Camera Obscura, Princeton

Thanks to its 2001 debut album, Biggest Bluest Hi-Fi (produced by Belle & Sebastian frontman Stuart Murdoch), Camera Obscura was set for nothing less than indie splendor from the beginning.

The Glaswegian band formed in the late '90s and has since turned out four albums, toured extensively and seen a handful of band members come and go. Camera Obscura's second (Underachievers Please Try Harder) and third albums (Let's Get Out of This Country) were true to the band's original indie-pop sound, not straying too far from the origins of Biggest Bluest Hi-Fi. The only real notable difference came with the departure of John Henderson, which left Tracyanne Campbell solely responsible for the band's vocals.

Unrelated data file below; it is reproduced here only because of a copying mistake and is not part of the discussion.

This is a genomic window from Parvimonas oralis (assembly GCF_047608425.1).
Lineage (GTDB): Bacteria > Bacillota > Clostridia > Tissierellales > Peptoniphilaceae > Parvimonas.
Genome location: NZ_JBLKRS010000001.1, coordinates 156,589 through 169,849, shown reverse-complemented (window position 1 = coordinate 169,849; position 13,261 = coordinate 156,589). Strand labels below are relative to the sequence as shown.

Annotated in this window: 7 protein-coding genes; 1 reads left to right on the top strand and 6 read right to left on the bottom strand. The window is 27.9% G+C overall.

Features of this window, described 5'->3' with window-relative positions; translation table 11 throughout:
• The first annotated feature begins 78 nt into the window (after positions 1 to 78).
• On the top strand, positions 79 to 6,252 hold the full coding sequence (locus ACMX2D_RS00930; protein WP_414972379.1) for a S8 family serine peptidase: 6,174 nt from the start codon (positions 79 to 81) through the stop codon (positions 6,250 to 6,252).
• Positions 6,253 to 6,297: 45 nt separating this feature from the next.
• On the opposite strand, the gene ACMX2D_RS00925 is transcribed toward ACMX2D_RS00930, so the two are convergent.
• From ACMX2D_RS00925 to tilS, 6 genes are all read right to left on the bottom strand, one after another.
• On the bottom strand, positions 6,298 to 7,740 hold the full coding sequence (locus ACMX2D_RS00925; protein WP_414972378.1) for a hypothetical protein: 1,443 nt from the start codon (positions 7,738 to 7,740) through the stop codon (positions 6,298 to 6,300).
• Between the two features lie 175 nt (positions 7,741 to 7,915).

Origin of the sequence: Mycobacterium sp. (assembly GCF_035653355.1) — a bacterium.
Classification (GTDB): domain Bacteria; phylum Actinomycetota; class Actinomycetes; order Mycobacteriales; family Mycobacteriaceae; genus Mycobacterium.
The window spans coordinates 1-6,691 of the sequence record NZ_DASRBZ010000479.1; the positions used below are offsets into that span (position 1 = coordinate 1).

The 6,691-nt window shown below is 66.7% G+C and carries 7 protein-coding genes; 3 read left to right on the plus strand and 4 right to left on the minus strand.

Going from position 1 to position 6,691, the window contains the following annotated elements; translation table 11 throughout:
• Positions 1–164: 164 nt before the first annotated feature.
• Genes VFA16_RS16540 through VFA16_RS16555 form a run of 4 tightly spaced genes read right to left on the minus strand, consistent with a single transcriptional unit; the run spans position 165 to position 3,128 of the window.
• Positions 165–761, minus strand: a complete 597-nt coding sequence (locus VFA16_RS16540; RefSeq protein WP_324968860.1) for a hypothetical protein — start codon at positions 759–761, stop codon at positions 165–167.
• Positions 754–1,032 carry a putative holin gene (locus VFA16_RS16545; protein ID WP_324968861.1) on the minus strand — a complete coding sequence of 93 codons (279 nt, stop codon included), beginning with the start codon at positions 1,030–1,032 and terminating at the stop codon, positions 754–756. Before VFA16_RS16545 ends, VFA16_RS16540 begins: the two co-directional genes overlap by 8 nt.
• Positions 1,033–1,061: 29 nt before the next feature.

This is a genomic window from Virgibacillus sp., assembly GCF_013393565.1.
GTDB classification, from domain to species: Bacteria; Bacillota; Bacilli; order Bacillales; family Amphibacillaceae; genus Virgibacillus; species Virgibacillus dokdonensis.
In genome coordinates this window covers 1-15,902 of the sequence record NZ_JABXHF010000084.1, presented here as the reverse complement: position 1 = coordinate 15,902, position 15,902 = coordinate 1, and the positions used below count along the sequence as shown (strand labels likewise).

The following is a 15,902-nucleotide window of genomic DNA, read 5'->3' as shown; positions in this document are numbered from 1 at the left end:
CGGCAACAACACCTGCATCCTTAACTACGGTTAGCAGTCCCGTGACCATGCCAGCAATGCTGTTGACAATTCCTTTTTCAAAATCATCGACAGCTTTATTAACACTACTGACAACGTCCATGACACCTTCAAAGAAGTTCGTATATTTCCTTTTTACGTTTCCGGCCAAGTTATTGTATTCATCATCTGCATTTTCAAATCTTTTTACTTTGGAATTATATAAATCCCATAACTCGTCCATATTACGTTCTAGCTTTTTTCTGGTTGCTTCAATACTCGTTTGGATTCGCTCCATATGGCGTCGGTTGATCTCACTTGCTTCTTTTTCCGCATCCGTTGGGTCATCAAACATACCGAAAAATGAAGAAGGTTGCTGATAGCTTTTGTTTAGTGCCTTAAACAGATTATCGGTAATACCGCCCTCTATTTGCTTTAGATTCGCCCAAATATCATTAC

As a result, Let's Get Out of This Country was slightly more revealing lyrically, and found a whinier, lovesick Campbell at the forefront. Camera Obscura's fourth album, My Maudlin Career was released last year, and expands on the unreserved nature of Let's Get Out of This Country. The album is infused with pop charm and steeped in tongue-in-cheek melancholy, taking the listener deep into Campbell's everyday concerns regarding life and love.